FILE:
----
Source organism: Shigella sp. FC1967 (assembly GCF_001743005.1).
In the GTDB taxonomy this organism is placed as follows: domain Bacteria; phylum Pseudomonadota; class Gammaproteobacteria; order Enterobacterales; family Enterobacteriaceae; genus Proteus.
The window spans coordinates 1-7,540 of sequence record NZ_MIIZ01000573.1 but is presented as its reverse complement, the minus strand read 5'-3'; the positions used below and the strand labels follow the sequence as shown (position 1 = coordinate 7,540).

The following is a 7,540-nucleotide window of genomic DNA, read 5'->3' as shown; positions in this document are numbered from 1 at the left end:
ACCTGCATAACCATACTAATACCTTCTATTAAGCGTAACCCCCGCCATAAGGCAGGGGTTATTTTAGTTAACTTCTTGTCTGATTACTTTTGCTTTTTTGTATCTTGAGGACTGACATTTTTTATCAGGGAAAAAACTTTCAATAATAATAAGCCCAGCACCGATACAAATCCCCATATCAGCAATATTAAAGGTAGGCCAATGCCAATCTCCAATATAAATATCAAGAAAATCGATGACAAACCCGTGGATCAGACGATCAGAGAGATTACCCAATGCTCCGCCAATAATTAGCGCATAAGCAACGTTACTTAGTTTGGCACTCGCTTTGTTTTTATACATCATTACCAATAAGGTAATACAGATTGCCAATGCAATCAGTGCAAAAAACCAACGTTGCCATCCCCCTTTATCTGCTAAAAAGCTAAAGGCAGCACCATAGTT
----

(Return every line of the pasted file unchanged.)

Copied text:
Source organism: Shigella sp. FC1967 (assembly GCF_001743005.1).
In the GTDB taxonomy this organism is placed as follows: domain Bacteria; phylum Pseudomonadota; class Gammaproteobacteria; order Enterobacterales; family Enterobacteriaceae; genus Proteus.
The window spans coordinates 1-7,540 of sequence record NZ_MIIZ01000573.1 but is presented as its reverse complement, the minus strand read 5'-3'; the positions used below and the strand labels follow the sequence as shown (position 1 = coordinate 7,540).

The following is a 7,540-nucleotide window of genomic DNA, read 5'->3' as shown; positions in this document are numbered from 1 at the left end:
ACCTGCATAACCATACTAATACCTTCTATTAAGCGTAACCCCCGCCATAAGGCAGGGGTTATTTTAGTTAACTTCTTGTCTGATTACTTTTGCTTTTTTGTATCTTGAGGACTGACATTTTTTATCAGGGAAAAAACTTTCAATAATAATAAGCCCAGCACCGATACAAATCCCCATATCAGCAATATTAAAGGTAGGCCAATGCCAATCTCCAATATAAATATCAAGAAAATCGATGACAAACCCGTGGATCAGACGATCAGAGAGATTACCCAATGCTCCGCCAATAATTAGCGCATAAGCAACGTTACTTAGTTTGGCACTCGCTTTGTTTTTATACATCATTACCAATAAGGTAATACAGATTGCCAATGCAATCAGTGCAAAAAACCAACGTTGCCATCCCCCTTTATCTGCTAAAAAGCTAAAGGCAGCACCATAGTT